NEW YORK, March 12 (Reuters) - In the wake of
revelations that the New York City Police Department secretly
monitored Muslim communities, civil rights organizations are
questioning the legality of the anti-terrorism operation.
While U.S. Attorney General Eric Holder said Thursday that
the Justice Department is "reviewing" concerns about the
program, legal experts say a court challenge based on claims of
racial or religious profiling would face high hurdles.
Instead, they say, any case likely would come down to a
single paragraph in a longstanding court order that governs the
NYPD's surveillance of political activity.
The key paragraph, part of the so-called "Handschu
guidelines," sets conditions for NYPD officers who visit public
places or events during anti-terrorism investigations. It
prohibits them from keeping records of their observations unless
the information is related to "potential unlawful activity" -- a
ban that critics say the NYPD has ignored.
According to reports in the Associated Press, the NYPD kept
tabs on Muslim neighborhoods in New York City and surrounding
areas by sending undercover officers into mosques, meetings of
college campus groups and local businesses and keeping records
of what they found.
"There's a very strong suggestion that they are going into
the Muslim community, chatting up folks and maintaining records
on individuals, which we think runs afoul of the Handschu
decree," said Arthur Eisenberg, legal director of the New York
Civil Liberties Union and one of the lawyers for the original
plaintiffs that brought the Handschu case.
City and police officials have defended the practices as
"Anyone who intimates that it is unlawful for the police
department to search online, visit public places, or map
neighborhoods has either not read, misunderstood, or
intentionally obfuscated the meaning of the Handschu
guidelines," said Police Commissioner Raymond Kelly during a
recent speech at Fordham Law School.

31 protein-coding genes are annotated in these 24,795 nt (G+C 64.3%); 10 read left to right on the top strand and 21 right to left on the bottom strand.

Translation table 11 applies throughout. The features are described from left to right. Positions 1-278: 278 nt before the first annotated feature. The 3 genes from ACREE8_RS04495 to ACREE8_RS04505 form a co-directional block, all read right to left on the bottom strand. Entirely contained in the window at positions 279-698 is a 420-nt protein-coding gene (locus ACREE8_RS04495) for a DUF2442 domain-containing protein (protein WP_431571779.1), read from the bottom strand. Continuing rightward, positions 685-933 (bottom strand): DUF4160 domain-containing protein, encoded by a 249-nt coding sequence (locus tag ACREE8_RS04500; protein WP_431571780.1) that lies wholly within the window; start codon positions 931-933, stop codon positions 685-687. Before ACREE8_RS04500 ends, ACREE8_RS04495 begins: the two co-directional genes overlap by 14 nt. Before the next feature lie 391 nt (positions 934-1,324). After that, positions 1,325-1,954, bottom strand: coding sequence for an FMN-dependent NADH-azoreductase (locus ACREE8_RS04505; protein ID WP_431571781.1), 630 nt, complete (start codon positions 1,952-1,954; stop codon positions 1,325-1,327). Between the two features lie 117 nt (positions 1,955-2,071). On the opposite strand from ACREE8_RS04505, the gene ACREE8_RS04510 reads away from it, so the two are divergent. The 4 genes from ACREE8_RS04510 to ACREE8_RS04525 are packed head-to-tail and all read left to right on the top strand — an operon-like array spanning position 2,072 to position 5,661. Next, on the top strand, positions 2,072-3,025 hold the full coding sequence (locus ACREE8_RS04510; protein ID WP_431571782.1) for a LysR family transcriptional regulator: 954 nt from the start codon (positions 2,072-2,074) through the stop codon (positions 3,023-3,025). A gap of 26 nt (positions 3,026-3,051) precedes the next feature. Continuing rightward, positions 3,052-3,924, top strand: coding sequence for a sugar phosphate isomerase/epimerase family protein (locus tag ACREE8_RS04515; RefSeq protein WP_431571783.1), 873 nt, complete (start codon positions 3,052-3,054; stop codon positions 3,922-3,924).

The Handschu guidelines were established by a Manhattan
federal judge in 1985, amid a long-running court battle between
a group of political activists and the NYPD.
The original case, Handschu v. Special Services, was filed
in 1971 by a coalition of political groups in response to
widespread police surveillance during the turmoil of the 1960s.
Barbara Handschu, the lead plaintiff, is a lawyer who
represented the Young Lords of Harlem and the Black Panthers,
among other groups.
In 2003, U.S. District Judge Charles Haight issued modified
guidelines after the city asked him to lessen the restrictions
to facilitate anti-terrorism efforts in the wake of the Sept.
11, 2001, attacks.
The revised order specifically addressed how the NYPD could
conduct anti-terrorism investigations. It included the critical
provision that limits the records police officers can keep of
their observations in public places.
The order allows the plaintiffs to return to court if they
believe the guidelines have been violated.
Last fall, after the first news reports on the
surveillance operation appeared, lawyers for the plaintiffs
filed a motion in Manhattan federal court seeking discovery of
NYPD files related to the program. In court papers, they claimed
the surveillance appeared to violate the Handschu guidelines
because reports suggested the NYPD kept dossiers on law-abiding
Lawyers for the plaintiffs are negotiating the terms of
document production with city attorneys.
Police officials point to a section of Handschu that
authorizes the NYPD to "prepare general reports and
assessments...for purposes of strategic or operational